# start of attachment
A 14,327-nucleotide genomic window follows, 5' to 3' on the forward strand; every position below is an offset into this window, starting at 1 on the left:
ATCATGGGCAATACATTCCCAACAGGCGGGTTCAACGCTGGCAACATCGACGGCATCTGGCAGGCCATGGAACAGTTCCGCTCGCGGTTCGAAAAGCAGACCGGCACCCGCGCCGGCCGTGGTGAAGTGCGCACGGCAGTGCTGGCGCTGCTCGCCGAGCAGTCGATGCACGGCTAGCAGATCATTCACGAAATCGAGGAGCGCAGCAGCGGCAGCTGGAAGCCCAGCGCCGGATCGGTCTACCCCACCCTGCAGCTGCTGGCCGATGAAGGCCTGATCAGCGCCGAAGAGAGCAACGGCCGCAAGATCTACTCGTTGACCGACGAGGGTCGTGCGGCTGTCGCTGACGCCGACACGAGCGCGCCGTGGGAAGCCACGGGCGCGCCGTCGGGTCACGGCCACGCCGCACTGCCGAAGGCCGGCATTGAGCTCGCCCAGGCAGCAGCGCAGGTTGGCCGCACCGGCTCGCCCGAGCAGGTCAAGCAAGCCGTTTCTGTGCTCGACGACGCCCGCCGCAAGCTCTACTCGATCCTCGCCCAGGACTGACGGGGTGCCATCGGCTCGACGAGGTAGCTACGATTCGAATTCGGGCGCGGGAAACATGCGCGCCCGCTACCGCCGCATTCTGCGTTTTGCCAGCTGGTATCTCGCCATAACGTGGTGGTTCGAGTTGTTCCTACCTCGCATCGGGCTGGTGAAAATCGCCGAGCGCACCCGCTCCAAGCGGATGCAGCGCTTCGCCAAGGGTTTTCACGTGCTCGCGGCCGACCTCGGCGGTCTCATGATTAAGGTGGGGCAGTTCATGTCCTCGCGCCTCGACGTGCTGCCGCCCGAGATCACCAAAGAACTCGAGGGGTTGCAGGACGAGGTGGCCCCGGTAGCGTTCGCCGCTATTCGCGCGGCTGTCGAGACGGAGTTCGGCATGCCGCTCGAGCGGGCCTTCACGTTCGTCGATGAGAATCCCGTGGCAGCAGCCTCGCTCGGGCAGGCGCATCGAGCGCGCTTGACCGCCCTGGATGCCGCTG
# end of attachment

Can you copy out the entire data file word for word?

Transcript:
A 14,327-nucleotide genomic window follows, 5' to 3' on the forward strand; every position below is an offset into this window, starting at 1 on the left:
ATCATGGGCAATACATTCCCAACAGGCGGGTTCAACGCTGGCAACATCGACGGCATCTGGCAGGCCATGGAACAGTTCCGCTCGCGGTTCGAAAAGCAGACCGGCACCCGCGCCGGCCGTGGTGAAGTGCGCACGGCAGTGCTGGCGCTGCTCGCCGAGCAGTCGATGCACGGCTAGCAGATCATTCACGAAATCGAGGAGCGCAGCAGCGGCAGCTGGAAGCCCAGCGCCGGATCGGTCTACCCCACCCTGCAGCTGCTGGCCGATGAAGGCCTGATCAGCGCCGAAGAGAGCAACGGCCGCAAGATCTACTCGTTGACCGACGAGGGTCGTGCGGCTGTCGCTGACGCCGACACGAGCGCGCCGTGGGAAGCCACGGGCGCGCCGTCGGGTCACGGCCACGCCGCACTGCCGAAGGCCGGCATTGAGCTCGCCCAGGCAGCAGCGCAGGTTGGCCGCACCGGCTCGCCCGAGCAGGTCAAGCAAGCCGTTTCTGTGCTCGACGACGCCCGCCGCAAGCTCTACTCGATCCTCGCCCAGGACTGACGGGGTGCCATCGGCTCGACGAGGTAGCTACGATTCGAATTCGGGCGCGGGAAACATGCGCGCCCGCTACCGCCGCATTCTGCGTTTTGCCAGCTGGTATCTCGCCATAACGTGGTGGTTCGAGTTGTTCCTACCTCGCATCGGGCTGGTGAAAATCGCCGAGCGCACCCGCTCCAAGCGGATGCAGCGCTTCGCCAAGGGTTTTCACGTGCTCGCGGCCGACCTCGGCGGTCTCATGATTAAGGTGGGGCAGTTCATGTCCTCGCGCCTCGACGTGCTGCCGCCCGAGATCACCAAAGAACTCGAGGGGTTGCAGGACGAGGTGGCCCCGGTAGCGTTCGCCGCTATTCGCGCGGCTGTCGAGACGGAGTTCGGCATGCCGCTCGAGCGGGCCTTCACGTTCGTCGATGAGAATCCCGTGGCAGCAGCCTCGCTCGGGCAGGCGCATCGAGCGCGCTTGACCGCCCTGGATGCCGCTG